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I guess some folks like me can see a lot with 89-90% transmission and not needing 95%.

Andy W.
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Old Tuesday 10th September 2019, 16:10   #23
ceasar
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Don't forget the Swarovski Habicht 7x42. It is lighter, brighter and has better 3D than any of the roof's for less money. None of the roof's will touch their transmission. They are just as sharp on-axis as any of the alpha roofs and you wouldn't believe how with their great 3D how much easier it is to see birds in bushes and trees. They "Pop" the birds out from the back round branches. I think they are better built than most roof's now days also. They keep their value. Buy one for $700.00 and in 5 years you can probably sell them for $700.00 because they don't change.


See the Four accurate but less than enthusiastic individual reviews in Allbinos below.

It's overall Specifications are not impressive even with its well known very high transmission.

It has a very narrow FOV of 341' @ 1000yds and Short Eye Relief of 14mm and a long minimum focusing distance of 3.5 meters.

https://www.allbinos.com/270-Swarovs...fications.html

In short, it is not a very practically designed 7x42 binocular for general use and "General Use" is what 7x42 binoculars excel in! (For example almost every 7x42 binocular will come with a FOV 8º [420'@1000yds] or close to it. The eyepieces used in them also have long eye relief to go along with their wide fields.)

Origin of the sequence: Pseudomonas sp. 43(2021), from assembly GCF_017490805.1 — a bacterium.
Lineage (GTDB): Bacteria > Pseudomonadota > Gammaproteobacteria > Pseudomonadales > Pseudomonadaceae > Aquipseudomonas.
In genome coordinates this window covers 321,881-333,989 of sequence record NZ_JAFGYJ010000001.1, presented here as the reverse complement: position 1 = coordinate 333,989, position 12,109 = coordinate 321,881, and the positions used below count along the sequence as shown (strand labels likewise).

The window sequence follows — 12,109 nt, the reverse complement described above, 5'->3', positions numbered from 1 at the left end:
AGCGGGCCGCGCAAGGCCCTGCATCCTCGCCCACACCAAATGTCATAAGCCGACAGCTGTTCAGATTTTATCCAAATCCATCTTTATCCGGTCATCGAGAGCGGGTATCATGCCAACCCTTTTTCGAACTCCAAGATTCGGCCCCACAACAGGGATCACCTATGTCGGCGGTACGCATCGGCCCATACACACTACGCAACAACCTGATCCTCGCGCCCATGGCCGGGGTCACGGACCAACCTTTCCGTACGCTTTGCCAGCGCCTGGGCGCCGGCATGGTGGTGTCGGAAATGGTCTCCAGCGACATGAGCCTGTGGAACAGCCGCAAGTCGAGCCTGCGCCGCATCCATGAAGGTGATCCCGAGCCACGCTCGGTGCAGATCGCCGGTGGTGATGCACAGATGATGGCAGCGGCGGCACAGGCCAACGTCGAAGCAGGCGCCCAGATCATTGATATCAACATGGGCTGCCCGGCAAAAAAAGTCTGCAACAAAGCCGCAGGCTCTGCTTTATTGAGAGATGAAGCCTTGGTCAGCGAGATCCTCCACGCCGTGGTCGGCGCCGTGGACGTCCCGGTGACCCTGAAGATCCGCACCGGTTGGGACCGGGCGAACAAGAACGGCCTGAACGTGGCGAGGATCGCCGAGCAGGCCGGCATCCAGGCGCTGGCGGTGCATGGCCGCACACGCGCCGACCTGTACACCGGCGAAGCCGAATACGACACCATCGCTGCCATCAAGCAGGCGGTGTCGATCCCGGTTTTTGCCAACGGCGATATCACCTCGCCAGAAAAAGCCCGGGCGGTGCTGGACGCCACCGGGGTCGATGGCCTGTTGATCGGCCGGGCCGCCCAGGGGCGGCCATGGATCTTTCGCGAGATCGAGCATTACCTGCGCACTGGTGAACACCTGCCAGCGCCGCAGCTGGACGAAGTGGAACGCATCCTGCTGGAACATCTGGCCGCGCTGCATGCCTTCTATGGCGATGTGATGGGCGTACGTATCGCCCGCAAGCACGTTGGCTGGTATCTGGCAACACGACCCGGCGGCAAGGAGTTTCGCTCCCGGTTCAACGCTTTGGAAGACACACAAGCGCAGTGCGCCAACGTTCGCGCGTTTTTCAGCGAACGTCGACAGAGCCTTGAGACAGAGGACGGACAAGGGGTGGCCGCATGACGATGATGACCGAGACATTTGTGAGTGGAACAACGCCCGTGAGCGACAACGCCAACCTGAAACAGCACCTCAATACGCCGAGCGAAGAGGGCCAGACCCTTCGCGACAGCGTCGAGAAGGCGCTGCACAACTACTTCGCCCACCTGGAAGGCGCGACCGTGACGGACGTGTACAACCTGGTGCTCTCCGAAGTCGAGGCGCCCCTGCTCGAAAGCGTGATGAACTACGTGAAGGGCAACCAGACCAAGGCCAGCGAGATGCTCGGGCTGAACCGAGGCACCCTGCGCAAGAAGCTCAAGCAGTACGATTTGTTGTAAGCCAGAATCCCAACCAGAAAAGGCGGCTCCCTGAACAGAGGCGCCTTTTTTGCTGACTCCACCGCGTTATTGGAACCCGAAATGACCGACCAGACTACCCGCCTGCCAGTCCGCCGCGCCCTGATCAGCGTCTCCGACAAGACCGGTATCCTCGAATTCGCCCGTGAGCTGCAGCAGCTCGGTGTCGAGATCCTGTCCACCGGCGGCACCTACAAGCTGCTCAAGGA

Bob

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Old Tuesday 10th September 2019, 16:31   #24
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See the Four accurate but less than enthusiastic individual reviews in Allbinos below.

It's overall Specifications are not impressive even with its well known very high transmission.

It has a very narrow FOV of 341' @ 1000yds and Short Eye Relief of 14mm and a long minimum focusing distance of 3.5 meters.

https://www.allbinos.com/270-Swarovs...fications.html

In short, it is not a very practically designed 7x42 binocular for general use and "General Use" is what 7x42 binoculars excel in! (For example almost every 7x42 binocular will come with a FOV 8º or close to it.)

Bob
Hello Bob,

Yes. That Austrian binocular is simple and robust. A simple eyepiece, with few elements helps provide high transmission but at the cost of the FOV of oculars with more elements. It is rather old design, perhaps the company's oldest model, suited to Alpine hunters and hikers.

I once owned the Austrian 7x42 bur I still have two 7x42 glasses: Leica BA and the Zeiss Dialyt. The latter is my favourite. Because it uses Abbe-Koenig prisms, the Dialyt actually provides some stereopsis.

Happy bird watching,
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Old Tuesday 10th September 2019, 16:47   #25
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What 7X42, past and present has the largest apparent FOV.